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Comparable light stimulation of organic nutrient uptake by SAR11 and Prochlorococcus in the North Atlantic subtropical gyre

Gómez-Pereira, Paola R.; Hartmann, Manuela; Grob, Carolina; Tarran, Glen A.; Martin, Adrian P.; Fuchs, Bernhard M.; Scanlan, David J.; Zubkov, Mikhail V.. 2013 Comparable light stimulation of organic nutrient uptake by SAR11 and Prochlorococcus in the North Atlantic subtropical gyre. The ISME Journal, 7. 603-614. 10.1038/ismej.2012.126

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Abstract/Summary

Subtropical oceanic gyres are the most extensive biomes on Earth where SAR11 and Prochlorococcus bacterioplankton numerically dominate the surface waters depleted in inorganic macronutrients as well as in dissolved organic matter. In such nutrient poor conditions bacterioplankton could become photoheterotrophic, that is, potentially enhance uptake of scarce organic molecules using the available solar radiation to energise appropriate transport systems. Here, we assessed the photoheterotrophy of the key microbial taxa in the North Atlantic oligotrophic gyre and adjacent regions using 33P-ATP, 3H-ATP and 35S-methionine tracers. Light-stimulated uptake of these substrates was assessed in two dominant bacterioplankton groups discriminated by flow cytometric sorting of tracer-labelled cells and identified using catalysed reporter deposition fluorescence in situ hybridisation. One group of cells, encompassing 48% of all bacterioplankton, were identified as members of the SAR11 clade, whereas the other group (24% of all bacterioplankton) was Prochlorococcus. When exposed to light, SAR11 cells took 31% more ATP and 32% more methionine, whereas the Prochlorococcus cells took 33% more ATP and 34% more methionine. Other bacterioplankton did not demonstrate light stimulation. Thus, the SAR11 and Prochlorococcus groups, with distinctly different light-harvesting mechanisms, used light equally to enhance, by approximately one-third, the uptake of different types of organic molecules. Our findings indicate the significance of light-driven uptake of essential organic nutrients by the dominant bacterioplankton groups in the surface waters of one of the less productive, vast regions of the world’s oceans—the oligotrophic North Atlantic subtropical gyre.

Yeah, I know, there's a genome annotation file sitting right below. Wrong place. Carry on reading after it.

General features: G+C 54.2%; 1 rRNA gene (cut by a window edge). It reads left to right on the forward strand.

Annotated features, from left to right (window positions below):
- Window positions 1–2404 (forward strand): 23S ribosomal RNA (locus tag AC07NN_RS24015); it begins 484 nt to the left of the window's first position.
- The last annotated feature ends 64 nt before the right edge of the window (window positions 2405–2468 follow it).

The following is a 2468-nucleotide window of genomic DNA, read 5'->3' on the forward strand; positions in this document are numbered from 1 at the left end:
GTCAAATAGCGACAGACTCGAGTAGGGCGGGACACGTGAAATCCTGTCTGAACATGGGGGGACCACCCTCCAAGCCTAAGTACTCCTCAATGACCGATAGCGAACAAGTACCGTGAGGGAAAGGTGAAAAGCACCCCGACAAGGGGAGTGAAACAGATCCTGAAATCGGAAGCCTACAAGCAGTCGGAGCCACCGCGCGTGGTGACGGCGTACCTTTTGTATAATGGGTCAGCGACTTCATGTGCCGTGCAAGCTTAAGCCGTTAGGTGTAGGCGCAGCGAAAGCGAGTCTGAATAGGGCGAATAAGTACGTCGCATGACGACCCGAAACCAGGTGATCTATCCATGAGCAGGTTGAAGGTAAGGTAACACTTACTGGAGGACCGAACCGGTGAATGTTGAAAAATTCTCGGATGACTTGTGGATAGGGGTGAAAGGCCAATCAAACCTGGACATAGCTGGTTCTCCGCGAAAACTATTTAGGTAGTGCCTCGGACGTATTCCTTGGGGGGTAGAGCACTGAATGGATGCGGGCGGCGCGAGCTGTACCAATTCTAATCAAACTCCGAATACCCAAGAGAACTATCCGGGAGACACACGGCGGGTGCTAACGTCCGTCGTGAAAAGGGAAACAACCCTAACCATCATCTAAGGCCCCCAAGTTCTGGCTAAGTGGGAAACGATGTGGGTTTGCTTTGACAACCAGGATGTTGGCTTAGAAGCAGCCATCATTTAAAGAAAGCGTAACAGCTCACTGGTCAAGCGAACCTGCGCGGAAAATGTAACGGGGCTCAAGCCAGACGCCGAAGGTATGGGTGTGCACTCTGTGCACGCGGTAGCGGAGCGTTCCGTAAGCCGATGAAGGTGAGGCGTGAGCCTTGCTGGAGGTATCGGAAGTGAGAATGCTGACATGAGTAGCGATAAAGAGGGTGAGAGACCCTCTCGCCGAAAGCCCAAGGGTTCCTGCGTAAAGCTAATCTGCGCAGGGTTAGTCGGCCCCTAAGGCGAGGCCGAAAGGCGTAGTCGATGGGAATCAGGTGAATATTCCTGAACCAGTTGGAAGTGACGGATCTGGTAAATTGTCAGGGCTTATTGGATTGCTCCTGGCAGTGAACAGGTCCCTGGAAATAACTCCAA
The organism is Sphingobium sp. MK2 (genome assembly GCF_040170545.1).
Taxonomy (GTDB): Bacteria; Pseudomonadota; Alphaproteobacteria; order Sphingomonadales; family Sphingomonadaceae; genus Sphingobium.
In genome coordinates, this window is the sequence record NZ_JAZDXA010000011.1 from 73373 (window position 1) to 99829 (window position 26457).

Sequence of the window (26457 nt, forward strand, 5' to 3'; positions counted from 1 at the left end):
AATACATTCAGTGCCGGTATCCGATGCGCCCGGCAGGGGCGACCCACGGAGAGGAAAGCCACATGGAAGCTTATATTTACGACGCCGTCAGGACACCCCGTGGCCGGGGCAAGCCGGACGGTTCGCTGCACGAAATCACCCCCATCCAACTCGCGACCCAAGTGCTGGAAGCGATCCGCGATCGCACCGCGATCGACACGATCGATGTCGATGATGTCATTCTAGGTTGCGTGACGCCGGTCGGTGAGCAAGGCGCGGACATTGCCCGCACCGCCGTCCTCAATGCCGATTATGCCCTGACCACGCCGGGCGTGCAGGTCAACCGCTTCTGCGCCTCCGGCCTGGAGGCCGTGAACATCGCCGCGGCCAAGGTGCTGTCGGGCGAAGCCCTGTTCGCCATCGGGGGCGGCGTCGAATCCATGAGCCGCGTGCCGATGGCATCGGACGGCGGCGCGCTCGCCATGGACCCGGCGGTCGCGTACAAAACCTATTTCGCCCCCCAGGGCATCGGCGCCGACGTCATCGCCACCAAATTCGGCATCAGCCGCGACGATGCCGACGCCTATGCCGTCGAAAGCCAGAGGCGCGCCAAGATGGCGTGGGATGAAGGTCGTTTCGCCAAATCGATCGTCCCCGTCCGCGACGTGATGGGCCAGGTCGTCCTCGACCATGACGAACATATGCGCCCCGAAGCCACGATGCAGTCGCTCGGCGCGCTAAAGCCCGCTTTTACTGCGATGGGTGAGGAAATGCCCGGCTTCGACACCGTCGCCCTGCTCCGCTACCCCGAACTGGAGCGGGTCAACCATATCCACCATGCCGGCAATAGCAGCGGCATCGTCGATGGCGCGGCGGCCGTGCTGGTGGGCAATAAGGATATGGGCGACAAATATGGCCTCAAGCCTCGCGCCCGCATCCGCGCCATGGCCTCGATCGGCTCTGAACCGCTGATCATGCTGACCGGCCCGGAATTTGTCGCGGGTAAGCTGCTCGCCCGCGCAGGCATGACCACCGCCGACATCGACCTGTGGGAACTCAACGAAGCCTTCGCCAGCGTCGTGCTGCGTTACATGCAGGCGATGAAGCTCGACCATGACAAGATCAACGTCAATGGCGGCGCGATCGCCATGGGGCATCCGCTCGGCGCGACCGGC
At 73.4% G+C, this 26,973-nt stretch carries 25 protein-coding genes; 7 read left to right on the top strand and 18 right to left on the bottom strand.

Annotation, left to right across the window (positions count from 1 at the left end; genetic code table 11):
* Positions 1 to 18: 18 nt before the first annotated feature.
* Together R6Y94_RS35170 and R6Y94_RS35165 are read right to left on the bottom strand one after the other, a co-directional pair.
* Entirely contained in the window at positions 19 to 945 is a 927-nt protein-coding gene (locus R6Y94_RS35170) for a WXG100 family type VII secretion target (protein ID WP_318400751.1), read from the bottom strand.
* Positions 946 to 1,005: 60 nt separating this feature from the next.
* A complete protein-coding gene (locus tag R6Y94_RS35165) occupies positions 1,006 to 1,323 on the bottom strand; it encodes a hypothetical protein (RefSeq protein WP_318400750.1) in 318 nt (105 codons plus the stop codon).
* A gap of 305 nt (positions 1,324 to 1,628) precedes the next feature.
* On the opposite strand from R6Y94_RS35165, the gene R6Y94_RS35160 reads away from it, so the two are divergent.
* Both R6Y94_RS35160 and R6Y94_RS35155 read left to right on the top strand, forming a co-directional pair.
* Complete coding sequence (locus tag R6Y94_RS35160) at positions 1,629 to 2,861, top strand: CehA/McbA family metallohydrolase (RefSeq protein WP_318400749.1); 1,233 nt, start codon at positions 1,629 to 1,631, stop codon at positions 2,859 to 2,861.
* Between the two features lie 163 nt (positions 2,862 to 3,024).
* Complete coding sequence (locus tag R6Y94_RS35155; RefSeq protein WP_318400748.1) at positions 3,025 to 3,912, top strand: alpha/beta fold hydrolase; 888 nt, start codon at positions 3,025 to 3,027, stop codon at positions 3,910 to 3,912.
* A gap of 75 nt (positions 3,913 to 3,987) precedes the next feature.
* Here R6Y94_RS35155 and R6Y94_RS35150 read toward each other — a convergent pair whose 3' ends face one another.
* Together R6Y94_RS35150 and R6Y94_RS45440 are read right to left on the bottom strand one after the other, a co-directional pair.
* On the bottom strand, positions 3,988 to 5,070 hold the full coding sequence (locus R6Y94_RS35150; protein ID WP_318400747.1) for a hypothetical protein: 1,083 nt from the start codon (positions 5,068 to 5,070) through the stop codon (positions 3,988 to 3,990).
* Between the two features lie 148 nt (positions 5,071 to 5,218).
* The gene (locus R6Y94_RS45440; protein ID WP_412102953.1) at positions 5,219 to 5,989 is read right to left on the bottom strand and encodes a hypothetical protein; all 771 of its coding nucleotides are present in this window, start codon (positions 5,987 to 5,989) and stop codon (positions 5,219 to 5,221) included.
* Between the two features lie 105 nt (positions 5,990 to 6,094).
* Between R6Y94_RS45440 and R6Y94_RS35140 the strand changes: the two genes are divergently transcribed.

Item Type: Publication - Article
Digital Object Identifier (DOI): 10.1038/ismej.2012.126
Programmes: NOC Programmes
ISSN: 17517362
Date made live: 03 Jan 2013 11:48 +0 (UTC)
URI: http://nora.nerc.ac.uk/id/eprint/446609

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